On Mar 30, 7:36 pm, Jan Kanis jan.ka...@phil.uu.nl wrote:
----- Original Message ----- From: "Greg Ewing" greg.ew...@canterbury.ac.nz To: castironpi...@comcast.net Cc: Python-id...@python.org Sent: Saturday, March 28, 2009 5:32:27 PM GMT -06:00 US/Canada Central Subject: Re: [Python-ideas] python-like garbage collector & workaround
> I'm considering a workaround that performs GC in two steps. First, it
requests the objects to drop their references that participate in the cycle. Then, it enqueues the decref'ed object for an unnested destruction.
Castironpi, I don't think your solution solves the problem. In a single stage finalization design, it is allways possible to call the destructors of the objects in the cycle in random order. The problem is that now when A gets finalized, it cannot use its reference to B anymore because B may have already been finalized, and thus we cannot assume B can still be used for anything usefull. The problem, of course, is that one of A or B may still need the other during its finalization.
In your solution, the real question is what the state of an object is supposed to be when it is in between the two stages of finalization. Is it still supposed to be a fully functional object, that handles all operations just as if it were still fully alive? In that case the object can only drop the references that it doesn't actually need to perform any of its operations (not just finalization). But if we assume that an object has all its references for a reason, there is nothing it can drop. (except if it uses a reference for caching or similar things. But I think that is only a minority of all use cases.) If you propose an object counts as 'finalized' (or at least, no longer fully functional) when it is in between stages of finalization, we have the same problem as in the single stage random order finalization: other objects that refer to it can no longer use it for anything usefull.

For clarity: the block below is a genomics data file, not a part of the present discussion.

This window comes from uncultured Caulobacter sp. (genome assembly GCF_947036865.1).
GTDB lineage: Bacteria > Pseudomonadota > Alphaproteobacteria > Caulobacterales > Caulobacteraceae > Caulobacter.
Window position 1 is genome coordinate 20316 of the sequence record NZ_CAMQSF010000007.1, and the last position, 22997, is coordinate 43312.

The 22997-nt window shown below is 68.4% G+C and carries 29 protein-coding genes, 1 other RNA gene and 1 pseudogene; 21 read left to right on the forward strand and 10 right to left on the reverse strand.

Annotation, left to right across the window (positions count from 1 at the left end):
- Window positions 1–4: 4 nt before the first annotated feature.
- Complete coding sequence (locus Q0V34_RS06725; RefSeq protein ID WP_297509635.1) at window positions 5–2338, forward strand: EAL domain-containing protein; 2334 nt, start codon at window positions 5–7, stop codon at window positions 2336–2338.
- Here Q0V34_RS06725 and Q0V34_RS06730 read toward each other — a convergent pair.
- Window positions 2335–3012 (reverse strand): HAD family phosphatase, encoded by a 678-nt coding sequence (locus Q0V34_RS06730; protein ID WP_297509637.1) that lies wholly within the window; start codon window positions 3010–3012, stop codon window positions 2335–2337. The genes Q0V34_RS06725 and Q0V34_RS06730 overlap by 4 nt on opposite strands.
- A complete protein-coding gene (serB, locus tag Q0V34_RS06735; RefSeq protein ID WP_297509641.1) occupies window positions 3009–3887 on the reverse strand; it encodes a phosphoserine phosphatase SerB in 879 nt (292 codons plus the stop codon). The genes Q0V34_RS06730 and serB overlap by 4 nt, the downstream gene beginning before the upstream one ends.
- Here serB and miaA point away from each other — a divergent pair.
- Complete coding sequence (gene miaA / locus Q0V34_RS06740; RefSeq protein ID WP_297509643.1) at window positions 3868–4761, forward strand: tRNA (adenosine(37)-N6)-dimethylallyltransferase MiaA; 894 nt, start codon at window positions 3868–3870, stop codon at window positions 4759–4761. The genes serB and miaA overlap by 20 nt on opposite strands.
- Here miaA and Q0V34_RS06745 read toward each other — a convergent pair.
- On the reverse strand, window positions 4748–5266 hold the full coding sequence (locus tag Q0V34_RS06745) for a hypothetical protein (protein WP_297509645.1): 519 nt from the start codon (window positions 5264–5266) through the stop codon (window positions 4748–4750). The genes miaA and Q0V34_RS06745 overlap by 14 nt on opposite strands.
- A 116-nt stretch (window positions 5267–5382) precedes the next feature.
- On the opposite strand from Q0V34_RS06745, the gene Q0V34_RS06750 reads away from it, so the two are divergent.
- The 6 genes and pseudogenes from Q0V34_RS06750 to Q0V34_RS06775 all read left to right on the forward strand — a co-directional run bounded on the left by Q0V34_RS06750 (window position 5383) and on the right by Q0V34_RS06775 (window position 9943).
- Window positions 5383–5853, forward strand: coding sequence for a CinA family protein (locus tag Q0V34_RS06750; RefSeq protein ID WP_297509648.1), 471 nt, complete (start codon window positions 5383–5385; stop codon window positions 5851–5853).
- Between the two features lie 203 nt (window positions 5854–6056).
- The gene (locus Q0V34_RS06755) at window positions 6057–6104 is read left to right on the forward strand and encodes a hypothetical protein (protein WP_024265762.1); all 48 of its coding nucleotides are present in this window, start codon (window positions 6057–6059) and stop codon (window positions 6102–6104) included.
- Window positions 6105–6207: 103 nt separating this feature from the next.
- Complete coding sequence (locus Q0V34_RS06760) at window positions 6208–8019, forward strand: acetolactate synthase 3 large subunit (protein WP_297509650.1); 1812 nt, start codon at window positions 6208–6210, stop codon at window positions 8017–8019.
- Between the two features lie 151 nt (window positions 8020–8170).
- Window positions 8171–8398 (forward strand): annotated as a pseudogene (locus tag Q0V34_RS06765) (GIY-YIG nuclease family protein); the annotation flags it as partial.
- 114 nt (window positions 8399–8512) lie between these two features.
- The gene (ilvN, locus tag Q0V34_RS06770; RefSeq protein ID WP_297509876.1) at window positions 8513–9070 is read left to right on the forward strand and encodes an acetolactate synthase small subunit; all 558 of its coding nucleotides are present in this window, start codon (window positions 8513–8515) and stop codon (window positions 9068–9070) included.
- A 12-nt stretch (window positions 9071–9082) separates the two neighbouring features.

The only option that is left is to have the object be in some in-between state. But that really complicates Pythons object model, because every object now has two visible states: alive and about-to-die. So every object that wants to support this form of finalization has to specify what kind of operations are still available in its about-to-die state, and all destructors of all objects need to restrict themselves to only these kind of operations. And then, of course, there is still the question of what to do if there are still cycles left after the first stage.
If you still think your proposal is usefull, you'll probably need to explain why these problems don't matter enough or whether there are important use cases that it solves. _______________________________________________ Python-ideas mailing list Python-id...@python.orghttp://mail.python.org/mailman/listinfo/python-ideas
Hi, sorry for the delay. Not to beat a dead horse, but I've tried c- l- py for the technical discussion.
For user-defined types, the only option is currently to scan the 'gc.garbage' collection. I want to provide more options for the users of my system.
I was thinking about implementing weak-refs, so long as it's worth it. That's one approach that I understand doesn't have the same problem. However, that risks losing an object in the middle of execution, not just when both have left reachability.
Another option is to add a 'is reachable' system call. Weak-refs would be akin to an 'still exists' call.
class StarCrossedLover: def __init__( self, other ): self.other= other def __del__( self ): kill( self.other )
romero= StarCrossedLover( ) joriet= StarCrossedLover( )
In this example, I think weak-refs would be most accurate. However, that litters the entire class code with weak-ref testing. Under my model, self.other may or may not be valid in the destructor. With weak-refs, self.other may or may not be valid anywhere at all! However, they are consistent and __del__ methods can always get called. Should I add them?
Thanks in advance.